Alabaster hospital to remain under Baptist control
Shelby Baptist Medical Center will remain a locally owned faith-based hospital, with the announcement that its parent organization, Baptist Health System, has nixed all plans of a possible sale or merger.
BHS trustees declared their intentions to remain independent and announced the firing of chief executive officer Dennis Hall at a weekend press conference.
Hall’s departure is joined by the resignations of five members of the 21-member board of trustees, including chairman Robert &uot;Bobby&uot; Keith Jr.
BHS had previously announced it intended to &uot;pursue a relationship&uot; with Triad Hospitals Inc., a for-profit company based in Texas.
Hall and Keith had been proponents of a change in the system’s structure in order to boost capital for future growth and improvements.
The board had considered several options including possible merger, reorganization, capital partnership and outright sale.
But the board ended all such discussions Saturday, including talks of a venture with University of Alabama at Birmingham.
&uot;The trustees simply do not believe that we have to give up control of BHS for our hospitals or the system to prosper,&uot; said trustee Gary Furr, according to a press release distributed after the meeting.
&uot;We can expand our mission without having to forfeit control of our organization in any way. The majority of the board believes we have a vibrant system that can &045; and will &045; continue to prosper as a faith-based, not-for-profit organization.&uot;
The board first began exploring its options about a year and a half ago.
Although the freshly departed Hall and Keith were concerned about the system’s ability to produce enough capital to meet growing community needs, the board remains confident with the financial health of BHS.
Officials said BHS has a strong market share and strong operating margins and liquidity ratios.
According to the press release, &uot;Board members believe BHS is uniquely positioned to pursue additional expansion of its faith-based mission through the future integration of additional health care providers into its system throughout Alabama.&uot;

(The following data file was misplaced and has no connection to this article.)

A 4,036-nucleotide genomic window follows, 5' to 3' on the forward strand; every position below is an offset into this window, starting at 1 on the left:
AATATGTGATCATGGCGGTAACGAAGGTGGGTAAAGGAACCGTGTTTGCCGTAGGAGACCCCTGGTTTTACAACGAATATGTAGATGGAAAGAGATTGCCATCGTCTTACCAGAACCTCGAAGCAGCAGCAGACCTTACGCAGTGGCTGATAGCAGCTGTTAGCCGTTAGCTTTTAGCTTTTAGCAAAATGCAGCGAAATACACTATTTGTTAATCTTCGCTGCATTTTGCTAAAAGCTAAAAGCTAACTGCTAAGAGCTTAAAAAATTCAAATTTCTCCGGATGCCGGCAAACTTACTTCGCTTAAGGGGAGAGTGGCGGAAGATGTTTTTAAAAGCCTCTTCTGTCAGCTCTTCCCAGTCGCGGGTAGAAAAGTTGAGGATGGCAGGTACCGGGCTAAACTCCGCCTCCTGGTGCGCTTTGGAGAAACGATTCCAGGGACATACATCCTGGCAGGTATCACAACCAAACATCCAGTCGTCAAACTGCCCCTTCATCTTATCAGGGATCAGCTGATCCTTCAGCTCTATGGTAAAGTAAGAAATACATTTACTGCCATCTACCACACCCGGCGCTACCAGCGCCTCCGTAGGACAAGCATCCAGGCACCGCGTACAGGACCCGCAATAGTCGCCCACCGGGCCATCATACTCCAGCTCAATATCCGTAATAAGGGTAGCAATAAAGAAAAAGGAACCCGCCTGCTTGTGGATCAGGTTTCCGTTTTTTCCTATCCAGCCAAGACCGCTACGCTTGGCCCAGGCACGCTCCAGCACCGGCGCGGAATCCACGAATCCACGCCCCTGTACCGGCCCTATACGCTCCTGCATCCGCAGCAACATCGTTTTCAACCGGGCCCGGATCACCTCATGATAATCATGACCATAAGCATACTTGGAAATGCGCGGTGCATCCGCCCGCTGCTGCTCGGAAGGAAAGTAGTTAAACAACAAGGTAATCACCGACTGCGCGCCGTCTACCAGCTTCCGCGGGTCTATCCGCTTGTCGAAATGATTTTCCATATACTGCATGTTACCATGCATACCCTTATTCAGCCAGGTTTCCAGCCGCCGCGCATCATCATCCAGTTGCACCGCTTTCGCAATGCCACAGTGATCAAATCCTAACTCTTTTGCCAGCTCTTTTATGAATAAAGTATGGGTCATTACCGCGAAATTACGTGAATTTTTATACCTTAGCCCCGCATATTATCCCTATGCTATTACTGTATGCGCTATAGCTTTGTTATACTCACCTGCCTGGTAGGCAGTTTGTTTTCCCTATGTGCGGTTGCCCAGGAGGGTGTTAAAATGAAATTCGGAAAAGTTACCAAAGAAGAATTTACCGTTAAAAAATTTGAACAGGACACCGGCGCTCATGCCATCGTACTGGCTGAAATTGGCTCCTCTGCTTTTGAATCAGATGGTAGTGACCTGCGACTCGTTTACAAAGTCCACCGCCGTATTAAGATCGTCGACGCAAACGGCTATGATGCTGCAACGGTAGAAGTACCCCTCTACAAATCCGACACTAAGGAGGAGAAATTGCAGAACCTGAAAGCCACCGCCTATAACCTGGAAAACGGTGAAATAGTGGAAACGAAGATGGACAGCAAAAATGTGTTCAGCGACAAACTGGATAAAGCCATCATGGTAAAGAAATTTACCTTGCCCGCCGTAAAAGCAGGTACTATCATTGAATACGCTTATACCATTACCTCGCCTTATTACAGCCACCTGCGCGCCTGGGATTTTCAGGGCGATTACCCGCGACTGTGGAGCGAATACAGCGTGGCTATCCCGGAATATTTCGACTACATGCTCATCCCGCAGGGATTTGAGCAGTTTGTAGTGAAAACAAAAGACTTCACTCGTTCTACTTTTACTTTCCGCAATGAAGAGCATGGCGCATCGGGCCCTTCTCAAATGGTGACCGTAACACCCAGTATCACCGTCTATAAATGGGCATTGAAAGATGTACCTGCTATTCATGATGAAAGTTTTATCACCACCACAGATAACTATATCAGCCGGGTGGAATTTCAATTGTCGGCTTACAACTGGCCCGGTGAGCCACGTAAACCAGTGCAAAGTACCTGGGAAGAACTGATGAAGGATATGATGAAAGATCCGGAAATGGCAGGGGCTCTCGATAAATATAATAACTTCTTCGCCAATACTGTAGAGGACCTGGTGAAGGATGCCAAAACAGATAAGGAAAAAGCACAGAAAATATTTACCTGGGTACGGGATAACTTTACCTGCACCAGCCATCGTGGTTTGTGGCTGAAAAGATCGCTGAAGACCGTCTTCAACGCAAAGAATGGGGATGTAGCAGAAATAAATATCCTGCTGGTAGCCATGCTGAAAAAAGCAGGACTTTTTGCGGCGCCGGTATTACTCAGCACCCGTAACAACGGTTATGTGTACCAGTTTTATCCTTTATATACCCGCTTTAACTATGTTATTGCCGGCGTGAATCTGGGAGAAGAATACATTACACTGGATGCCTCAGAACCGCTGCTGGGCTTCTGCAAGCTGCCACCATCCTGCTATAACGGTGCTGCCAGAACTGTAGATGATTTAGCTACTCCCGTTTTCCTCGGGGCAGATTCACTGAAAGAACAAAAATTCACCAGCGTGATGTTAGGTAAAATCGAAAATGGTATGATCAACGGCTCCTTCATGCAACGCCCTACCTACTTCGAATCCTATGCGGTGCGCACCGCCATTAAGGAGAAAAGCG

BHS is the state’s largest healthcare system and owns 10 hospitals in Birmingham and north Alabama.
It was founded in 1922 by a group of local Baptist congregations.
In addition to rededicating the system to its &uot;Christ-centered&uot; mission, the board of trustees elected Dr. Michael Drummond as chairman of the board and announced William Hynson to act as the system’s senior manager until a new CEO can be found.
Hynson currently serves as executive vice president of hospital operations.
Dr. Carol Johnson, chief medical officer at Baptist Shelby, said the new changes will benefit Baptist Shelby and the entire system.
&uot;The overwhelming majority of our medical staffs, our nurses and our employees at all the system hospitals strongly support the board for the difficult decisions it made today,&uot; Johnson said, according to the release.
&uot;This is good news for BHS, good news for Shelby County and it’s good news for Alabama.&uot;
Attempts to reach Dr. Michael Drummond for this story were unsuccessful.
Officials at Baptist Medical Center Shelby directed all questions to corporate media relations